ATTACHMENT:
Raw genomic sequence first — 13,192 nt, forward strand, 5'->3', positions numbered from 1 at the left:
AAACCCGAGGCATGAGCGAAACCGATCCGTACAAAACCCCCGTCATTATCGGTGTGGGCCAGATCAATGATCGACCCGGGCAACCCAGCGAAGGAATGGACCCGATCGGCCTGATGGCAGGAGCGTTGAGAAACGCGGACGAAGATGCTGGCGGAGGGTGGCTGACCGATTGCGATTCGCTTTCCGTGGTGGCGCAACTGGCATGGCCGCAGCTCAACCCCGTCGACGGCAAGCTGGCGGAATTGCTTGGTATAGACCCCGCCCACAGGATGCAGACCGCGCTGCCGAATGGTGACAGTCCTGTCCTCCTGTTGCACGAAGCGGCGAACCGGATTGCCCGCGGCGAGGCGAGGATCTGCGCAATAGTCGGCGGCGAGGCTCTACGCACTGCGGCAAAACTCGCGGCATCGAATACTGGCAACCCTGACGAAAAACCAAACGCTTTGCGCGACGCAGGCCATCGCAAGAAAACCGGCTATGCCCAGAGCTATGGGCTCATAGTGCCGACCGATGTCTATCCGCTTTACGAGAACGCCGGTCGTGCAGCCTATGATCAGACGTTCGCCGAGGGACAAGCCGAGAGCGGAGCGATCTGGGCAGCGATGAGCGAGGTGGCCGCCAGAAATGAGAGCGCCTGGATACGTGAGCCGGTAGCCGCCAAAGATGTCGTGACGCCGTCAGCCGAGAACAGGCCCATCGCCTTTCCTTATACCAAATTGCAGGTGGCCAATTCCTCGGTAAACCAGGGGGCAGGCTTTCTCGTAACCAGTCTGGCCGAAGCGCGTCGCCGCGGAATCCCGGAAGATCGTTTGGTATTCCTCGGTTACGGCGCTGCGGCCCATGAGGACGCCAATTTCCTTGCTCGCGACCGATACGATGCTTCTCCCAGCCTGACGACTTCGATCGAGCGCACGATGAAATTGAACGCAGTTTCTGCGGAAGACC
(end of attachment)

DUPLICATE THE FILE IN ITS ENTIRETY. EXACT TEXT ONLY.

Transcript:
Raw genomic sequence first — 13,192 nt, forward strand, 5'->3', positions numbered from 1 at the left:
AAACCCGAGGCATGAGCGAAACCGATCCGTACAAAACCCCCGTCATTATCGGTGTGGGCCAGATCAATGATCGACCCGGGCAACCCAGCGAAGGAATGGACCCGATCGGCCTGATGGCAGGAGCGTTGAGAAACGCGGACGAAGATGCTGGCGGAGGGTGGCTGACCGATTGCGATTCGCTTTCCGTGGTGGCGCAACTGGCATGGCCGCAGCTCAACCCCGTCGACGGCAAGCTGGCGGAATTGCTTGGTATAGACCCCGCCCACAGGATGCAGACCGCGCTGCCGAATGGTGACAGTCCTGTCCTCCTGTTGCACGAAGCGGCGAACCGGATTGCCCGCGGCGAGGCGAGGATCTGCGCAATAGTCGGCGGCGAGGCTCTACGCACTGCGGCAAAACTCGCGGCATCGAATACTGGCAACCCTGACGAAAAACCAAACGCTTTGCGCGACGCAGGCCATCGCAAGAAAACCGGCTATGCCCAGAGCTATGGGCTCATAGTGCCGACCGATGTCTATCCGCTTTACGAGAACGCCGGTCGTGCAGCCTATGATCAGACGTTCGCCGAGGGACAAGCCGAGAGCGGAGCGATCTGGGCAGCGATGAGCGAGGTGGCCGCCAGAAATGAGAGCGCCTGGATACGTGAGCCGGTAGCCGCCAAAGATGTCGTGACGCCGTCAGCCGAGAACAGGCCCATCGCCTTTCCTTATACCAAATTGCAGGTGGCCAATTCCTCGGTAAACCAGGGGGCAGGCTTTCTCGTAACCAGTCTGGCCGAAGCGCGTCGCCGCGGAATCCCGGAAGATCGTTTGGTATTCCTCGGTTACGGCGCTGCGGCCCATGAGGACGCCAATTTCCTTGCTCGCGACCGATACGATGCTTCTCCCAGCCTGACGACTTCGATCGAGCGCACGATGAAATTGAACGCAGTTTCTGCGGAAGACC